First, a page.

By Chick Moorman and Thomas Haller
1. "Do you know where your seat is?"
Of course they know where their seat is. Do you really want them to say, "It's the third row back, two over, the one where no one is sitting?"
2. "Didn't I just tell you this?"
You already know you just told them that. This question is an attempt to belittle and mock.
3. "Do I have to tell you this again?"
This question invites the response, "Yes, you do and maybe a couple of more times as well." The adult now interprets the student’s response as being disrespectful when in reality the adult started the disrespect and invited it to continue.
4. "Are you out of your seat again?"
You wouldn't be asking this question if they were in their seat. This question does not seek an answer. It is an explosion of uncontrolled adult frustration. Take four deep breaths and tell the student privately that you would like them in their seat now.
5. "Do you always have to do that?"
Always? Really? Of course they don't always do that. Ditch the exaggeration and deal with this incident only.
6. "Aren't you ever going to learn this?"
This question is actually a statement. It tells the student "You are a slow learner and do not grasp concepts quickly." Is that the message you really want to send?
7. "How many times do I have to tell you?"
This is an example of verbal mental-scorekeeping. It doesn't matter if it's the fourth or tenth time. It is this time, and this time is the only one you can deal with in this moment. Stop counting.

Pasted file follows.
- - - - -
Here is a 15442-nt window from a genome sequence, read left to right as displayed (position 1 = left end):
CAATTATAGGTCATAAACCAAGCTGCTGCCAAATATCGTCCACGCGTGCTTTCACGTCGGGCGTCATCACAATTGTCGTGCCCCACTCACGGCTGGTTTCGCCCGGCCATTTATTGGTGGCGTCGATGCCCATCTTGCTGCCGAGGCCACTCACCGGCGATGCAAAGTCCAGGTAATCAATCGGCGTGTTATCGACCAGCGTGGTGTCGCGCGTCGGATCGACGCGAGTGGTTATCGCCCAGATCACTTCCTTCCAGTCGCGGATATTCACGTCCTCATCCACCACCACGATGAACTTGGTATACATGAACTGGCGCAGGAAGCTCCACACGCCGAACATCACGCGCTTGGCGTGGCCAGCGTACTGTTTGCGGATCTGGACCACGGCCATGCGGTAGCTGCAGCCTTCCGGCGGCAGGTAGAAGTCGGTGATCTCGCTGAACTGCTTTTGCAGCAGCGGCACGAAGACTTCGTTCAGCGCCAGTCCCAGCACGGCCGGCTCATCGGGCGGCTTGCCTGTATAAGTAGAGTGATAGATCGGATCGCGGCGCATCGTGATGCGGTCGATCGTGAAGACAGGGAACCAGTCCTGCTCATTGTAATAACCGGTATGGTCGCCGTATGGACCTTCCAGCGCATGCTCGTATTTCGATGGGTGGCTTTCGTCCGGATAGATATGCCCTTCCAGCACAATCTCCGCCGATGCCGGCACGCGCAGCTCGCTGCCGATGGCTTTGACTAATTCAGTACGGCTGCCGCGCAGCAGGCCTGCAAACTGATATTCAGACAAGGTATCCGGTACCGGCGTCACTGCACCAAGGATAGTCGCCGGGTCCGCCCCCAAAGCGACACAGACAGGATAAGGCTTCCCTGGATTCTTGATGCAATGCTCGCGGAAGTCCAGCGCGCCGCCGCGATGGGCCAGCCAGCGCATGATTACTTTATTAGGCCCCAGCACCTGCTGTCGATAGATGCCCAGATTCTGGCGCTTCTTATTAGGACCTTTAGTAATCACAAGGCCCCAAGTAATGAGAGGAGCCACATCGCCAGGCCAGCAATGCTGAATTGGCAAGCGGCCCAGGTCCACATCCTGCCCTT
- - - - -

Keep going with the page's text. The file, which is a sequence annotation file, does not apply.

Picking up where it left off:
8. "So this is what I can expect from you today?"
You might just as well say, "I expect this from you today." Don't be surprised if you attract more of it.
9. "Who are you going to bother next?"
Again, this communicates your expectation that the student is going to continue to bother others.
10. "Do you want to find out?"
A student who loves power struggles will rise to the bait on this one. Watch for their energy to increase.
11. "What did you just say?"
Not a good idea to ask this question if the student just told you this class sucks and you suck. Do you really want to hear them repeat that in front of the entire class?
12. "Don't you ever stop talking?"
Look for those times when they stop talking. You know those times are there. Focus on them.
13. "Who do you think you are?"
This sends messages that the student is bad, wrong, not enough, and unworthy. It crosses the line into malpractice.
14. "What's wrong with you?"
This is a signal that it is time to retire. Make the announcement. Rent the hall, and ride off into the sunset. It's time for you to relax and chill out.
Chick Moorman and Thomas Haller are the coauthors of The Teacher Talk Advantage: Five Voices of Effective Teaching. They are two of the world's foremost authorities on raising responsible, caring, confident children. They publish a free monthly e-zine for educators and another for parents. To sign up for their newsletters or learn more about the seminars they offer teachers and parents, visit their websites today: www.chickmoorman.com and www.thomashaller.com.